This page shows the source for this entry, with WebCore formatting language tags and attributes highlighted.


Processing the Information Firehose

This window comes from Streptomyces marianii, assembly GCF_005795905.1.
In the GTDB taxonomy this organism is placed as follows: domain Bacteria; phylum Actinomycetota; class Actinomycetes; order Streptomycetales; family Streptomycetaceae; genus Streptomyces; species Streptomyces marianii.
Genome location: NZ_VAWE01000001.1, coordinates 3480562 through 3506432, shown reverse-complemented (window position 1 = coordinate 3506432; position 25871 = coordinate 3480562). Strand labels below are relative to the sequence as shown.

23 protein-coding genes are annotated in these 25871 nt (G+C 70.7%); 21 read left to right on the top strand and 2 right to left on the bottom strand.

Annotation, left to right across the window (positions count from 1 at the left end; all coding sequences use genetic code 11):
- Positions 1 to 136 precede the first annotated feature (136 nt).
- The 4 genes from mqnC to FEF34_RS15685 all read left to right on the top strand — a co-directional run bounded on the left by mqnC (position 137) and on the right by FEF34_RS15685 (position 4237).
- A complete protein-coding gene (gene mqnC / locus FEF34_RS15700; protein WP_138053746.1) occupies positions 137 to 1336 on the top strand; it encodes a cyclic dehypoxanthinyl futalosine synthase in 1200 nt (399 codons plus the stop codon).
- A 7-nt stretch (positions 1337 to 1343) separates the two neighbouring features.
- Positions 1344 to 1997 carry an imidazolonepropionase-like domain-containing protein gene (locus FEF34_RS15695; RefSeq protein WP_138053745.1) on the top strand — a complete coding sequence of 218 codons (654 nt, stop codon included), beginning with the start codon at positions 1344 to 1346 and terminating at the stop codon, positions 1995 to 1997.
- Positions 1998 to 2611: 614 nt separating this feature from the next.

The following article explains how I personally organize, consume, and produce information. <h>Writing Process</h> I get information from carefully selected sources, combining more narrowly defined streams without the help of an algorithm---or at least not a <i>single</i> one. I <i>defer</i> reading, viewing, and listening---preferring to determine the order that I consume content rather than letting fate decide. I will sometimes read or watch something immediately---and even then, only if it's short---but almost always spike it for later, so I can continue doing what I was doing. I find that pretty much anything can wait. I'm almost always way "behind" (no hot takes), but neither do I have to worry too much about having reacted too quickly and regretted something I've written. I use <i>Tools</i> to obtain <i>Inputs</i> and generate <i>Outputs</i>. Each of these is detailed in its own section below. I generate content as follows: <ol> Add articles to <i>Instapaper</i> Read some immediately, citing and annotating in <i>Apple Notes</i> or starting article drafts on <a href="{app}">earthli News</a> Download weekly list of unread articles to Kindle Read articles on Kindle, highlighting and annotating Mark articles as <a href="">Liked</a> and <a href="">Archived</a> on <a href="">Instapaper</a> (<i>Instapaper Likes</i> are automatically posted to <a href="">Twitter</a>) Copy highlights/annotations to <a href="{app}view_folder.php?id=44">Notes</a> on <a href="{app}">earthli News</a> Start article drafts on <a href="{app}">earthli News</a> with other content Publish articles on <a href="{app}">earthli News</a> (also automatically posted to <a href="">Twitter</a>) </ol> The further down the list I get, the more time I invest in writing and copy-editing. <ul> A "like" on Instapaper shows up for people who've subscribed to the newsfeed or are following me on Twitter, but there's no context about <i>why</i> I liked it or <i>what</i> I liked about it. I just started the <a href="{app}view_folder.php?id=44">Notes</a> as a way to add context without a <i>huge</i> time investment on my part.<fn> Articles, as ever, require more time and inspiration. </ul> <h>Tools</h> I use the following tools to retrieve and manage content. <dl dt_class="field"> <a href="">NetNewsWire for Mac</a> A fast and easy-to-use news reader; I've used it for years and years. <a href="">Apple Podcasts</a> This product was spun off from <i>iTunes</i> a few years ago. It's a decent podcast player with few frills, but it does what it needs to. <a href="">Apple Notes</a> This product is included with MacOS and tracks formatted notes with cloud synchronization. <a href="">Amazon Kindle PaperWhite</a> An E-Reader with highlighting and note-taking functions. I can transfer highlights and notes as a simple text file. <a href="">Project Gutenberg</a> A source of free E-Books for out-of-copyright, older material. <a href="">New York Public Library</a> A source of more current E-Books. <a href="">Instapaper</a> An online tool with browser plugins to which you can add articles to read later. It strips the articles down to the text and can also send "newsletters" to a Kindle. </dl> <h>Inputs</h> At the beginning of the chain are <i>inputs</i>. I prefer textual input, but I listen to videos and podcasts as well, occasionally transcribing passages I find interesting. <dl dt_class="field"> Newsfeeds The largest amount of information comes from Newsfeeds (RSS and Atom; I don't really care). I use <i>NetNewsWire</i> for <i>MacOS</i>. I read some right away, but mostly go through them quickly, adding articles to <a href="">Instapaper</a>. <a href="">Hacker News</a> A tech-heavy web site with a pretty decent algorithm for choosing relevant and interesting articles for the home page. I scan the short home page once per day for a couple of minutes. <a href="">Reddit</a> A news/social-media web site on which I've built a few multi-reddits that yield some interesting stuff, but I use it more for fun than research. Lately, the quality of content has dropped, so I use it much less. A couple of minutes per day. Podcasts I listen to some podcasts regularly and sometimes transcribe information for articles. I much prefer reading, but there's lots to learn in long-form interviews. <a href="">YouTube</a> I rely on YouTube nearly exclusively for videos and have a subscription (it came with <i>Google Play Music</i>). I use the main <i>Watch Later</i> list a lot, moving longer videos to custom "Watch Later" lists for <i>Public Policy/Philsophy</i>, <i>Tech</i>, and <i>Music</i>. I sometimes transcribe information for articles. Books I read books with no real agenda, going from non-fiction to fiction and back as I please. I have a bunch of wishlists at both the <a href="">New York Public Library</a> and <a href="">Amazon</a>, though I prefer to loan digital works from a library than to buy them. Once I've read a book, I don't really need it anymore (mostly because I track citations in <a href="{app}view_folder.php?id=34">Book Reviews</a>). </dl> <h>Outputs</h> From all of these inputs, I publish to various outputs, ranging from automated lists and feeds to self-authored articles. This is a hobby; my main interest is to organize information for my future self. Therefore, the publishing schedule isn't very predictable. I've included approximations for the different types of content. <h level="3"><a href="{app}">earthli News</a></h> <a href="{root}">earthli</a> is my personal web site, where I publish my blog "earthli News". <dl dt_class="field"> <a href="{app}view_folder.php?id=44">Notes</a> Citations and quick annotations on articles I've read. <i>One per week.</i> <a href="{app}">Articles</a> In-depth essays on various topics, usually including citations from articles, podcasts, or videos. <i>At least one per month.</i> <a href="{app}view_folder.php?id=45">Movies / Series Reviews</a> Synopses/impressions of movies or series I've watched. I'll generally collect 10 movies/series reviews per article, so usually about <i>12 per year.</i> <a href="{app}view_folder.php?id=34">Book Reviews</a> Citations and synopses/impressions of books I've read; I'll generally have one article per book and then a big wrap-up article per year. Usually about <i>24 per year</i>. </dl> <h level="3"><a href="">Instapaper</a></h> <ul> <a href="">Liked</a>: A running list of all article I've liked. <i>Several per week</i>. <a href="">Archived</a>: A running list of all article I've read. <i>Several per week</i>. </ul> <h level="3"><a href="">Twitter</a></h> My Twitter consists nearly solely of auto-posted content from my <a href="">Instapaper Likes</a> and <a href="{app}">earthli News articles</a>. <i>Several per week</i>. <h level="3"><a href="">YouTube</a></h> The following are public playlists to which I occasionally save links to videos. Anyone with a YouTube account can subscribe to these. <ul> <a href="">Fellow Agitators</a>: Public Policy, generally left-leaning. <a href="">Encodo Suggestions</a>: Technology and Programming, originally created for co-workers at <a href="">Encodo Systems AG</a>. </ul> <hr> <ft>I currently have over 2500 published articles over the last 20 years or so, but also over 1100 drafts. Some of the drafts are <i>huge</i> but were never polished enough to publish or their time had come and gone. Some of the drafts are collections of links and citations that I've meticulously collected, but also never published, always thinking "I'd get to it." I don't have that kind of time or energy, so I invented <a href="{app}view_folder.php?id=44">Notes</a> to at least make an in-between version with some context. This isn't because I think my choice of citations is particularly clever, but because I use several sources that do something very much like this and I appreciate it very much.</ft>